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Background on Argentine Tango

Sensibility and Practice of Tango

Part of tango's fascination is surely its reputation for sensuality and passion — qualities which emerged early on, first as a creation of marginalized immigrants and laborers in the rough dance halls and clubs of the Río de la Plata in the late 19th Century, and later as an exotic import to the salons of Europe in the early 20th Century.

Today, that legacy continues in the intimate mind / body / spirit connection between partners that's still the foundation of a successful dance. As the Argentines are fond of saying,


"Tango is a dance with four legs, two heads, and one heart ..."


In the land of its origin, tango is also widely seen as an evocative synthesis of feeling, philosophy and culture that comes very close to expressing the collective soul and imagination of its people.

Non-Argentines who embrace the possibility of tango quickly discover a river that not only runs deep and strong with tradition, but one that is still defining its banks — and still adding new branches and fresh tributaries — all as it contributes a rich current to the wider sea where many forms of dance share and blend their waters.

 

Improvisation and Creativity in Tango

The other aspect that dancers find both compelling and challenging is tango's improvisational nature, which has several implications:

  • There are no "steps" or patterns to memorize or execute — dancing tango is more like having a conversation or taking a journey ... the outcome is always in doubt, dancers work without a script or net, and no one ever dances the same tango twice.
  • Dancers interact with the music, but are not "married" to the music — dancers are free to use and respond to any aspect, sound or idea they hear — including the music's main pulse and softer interbeats; its rhythm and melody; its various dynamics and moods, shifts and silences — and to play their steps and movements with, between, around, or against any of these ... changing what they do at any time, exploring and creating afresh from one moment the next.
  • The partners do not "do the same thing" — they don't (necessarily) "mirror" or echo each other, or any other dancer or couple in the room ... instead the individual partners in tango create what are essentially two different but nevertheless highly integrated and coordinated dances, then offer these to each other in order to blend and create a third, more elusive entity:  Our dance.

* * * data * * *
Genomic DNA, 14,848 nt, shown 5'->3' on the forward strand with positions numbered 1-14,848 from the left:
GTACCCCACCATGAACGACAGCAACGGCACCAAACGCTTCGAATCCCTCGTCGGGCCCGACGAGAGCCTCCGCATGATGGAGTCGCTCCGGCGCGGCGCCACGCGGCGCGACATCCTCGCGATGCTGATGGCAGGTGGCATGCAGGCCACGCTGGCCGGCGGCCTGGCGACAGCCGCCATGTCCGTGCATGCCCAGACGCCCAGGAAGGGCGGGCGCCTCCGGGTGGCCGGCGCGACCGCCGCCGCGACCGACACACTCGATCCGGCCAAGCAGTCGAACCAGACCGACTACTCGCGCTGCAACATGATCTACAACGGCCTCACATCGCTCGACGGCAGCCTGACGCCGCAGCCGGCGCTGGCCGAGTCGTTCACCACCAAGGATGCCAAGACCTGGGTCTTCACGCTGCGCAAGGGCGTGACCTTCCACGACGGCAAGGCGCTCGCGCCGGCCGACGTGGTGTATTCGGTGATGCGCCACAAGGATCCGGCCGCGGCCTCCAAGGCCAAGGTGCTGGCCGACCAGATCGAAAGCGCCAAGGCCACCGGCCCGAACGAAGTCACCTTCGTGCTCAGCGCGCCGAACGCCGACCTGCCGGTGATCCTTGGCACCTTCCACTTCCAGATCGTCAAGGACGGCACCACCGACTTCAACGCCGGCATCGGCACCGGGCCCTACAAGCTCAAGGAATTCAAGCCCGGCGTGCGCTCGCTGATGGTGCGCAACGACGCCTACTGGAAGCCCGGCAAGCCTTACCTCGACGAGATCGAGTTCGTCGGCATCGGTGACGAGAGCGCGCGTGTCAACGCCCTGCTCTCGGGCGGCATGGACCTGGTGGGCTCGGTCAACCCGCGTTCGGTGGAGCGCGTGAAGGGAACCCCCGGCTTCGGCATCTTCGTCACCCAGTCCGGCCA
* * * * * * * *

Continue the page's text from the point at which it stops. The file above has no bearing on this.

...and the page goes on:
• And the partners somehow manage to do all of this together, at the same time, in the same moment — something which demands a kind of trust, openness, awareness, curiosity and courage that goes well beyond the basics of good technique.

Add all this up, and you have the basis for a very provocative and challenging mode of expression and discovery — a rich "kinetic language" with pronunciation, vocabulary, syntax, grammar — which blossoms into an art form as the dancers begin to access, share and explore ever deeper layers of feeling and imagination through ever greater levels of skill, experience, sensitivity and insight.


 


More Perspective on Argentine Tango

New to Argentine Tango:

For more on Tango's history, culture and aesthetic, as well as some advice on getting started as a beginning dancer in tango, try "Beginner's Guide to Argentine Tango" by Susan Brown ...


Philosophy & Aesthetic of Tango:

For a cut at some of the deeper and more elusive issues at play in Tango — philosophical, spiritual and otherwise — try these articles by Sharna Fabiano, The Essential Tango, Tango: A Deeper Look and Passion Container ...


Learning Tango & Other Forms of Dance:

For some incisive discussion about creative improvisation, effective partnering, how the human brain learns a thing like Tango, language and the "lateral thinking" used in this and other "freestyle" forms of dance, see these interlocking essays by Richard Powers of Stanford ...


20th Century Tango Music & History:

To hear classic Tango music, and for more insight into its history and culture, try this excellent three-part radio documentary, "This Is the Tango." Originally from the CBC, it's now available only on this archive site ... where it can be better to download the zip file of the whole program, and then play the individual .mp3 files locally from iTunes.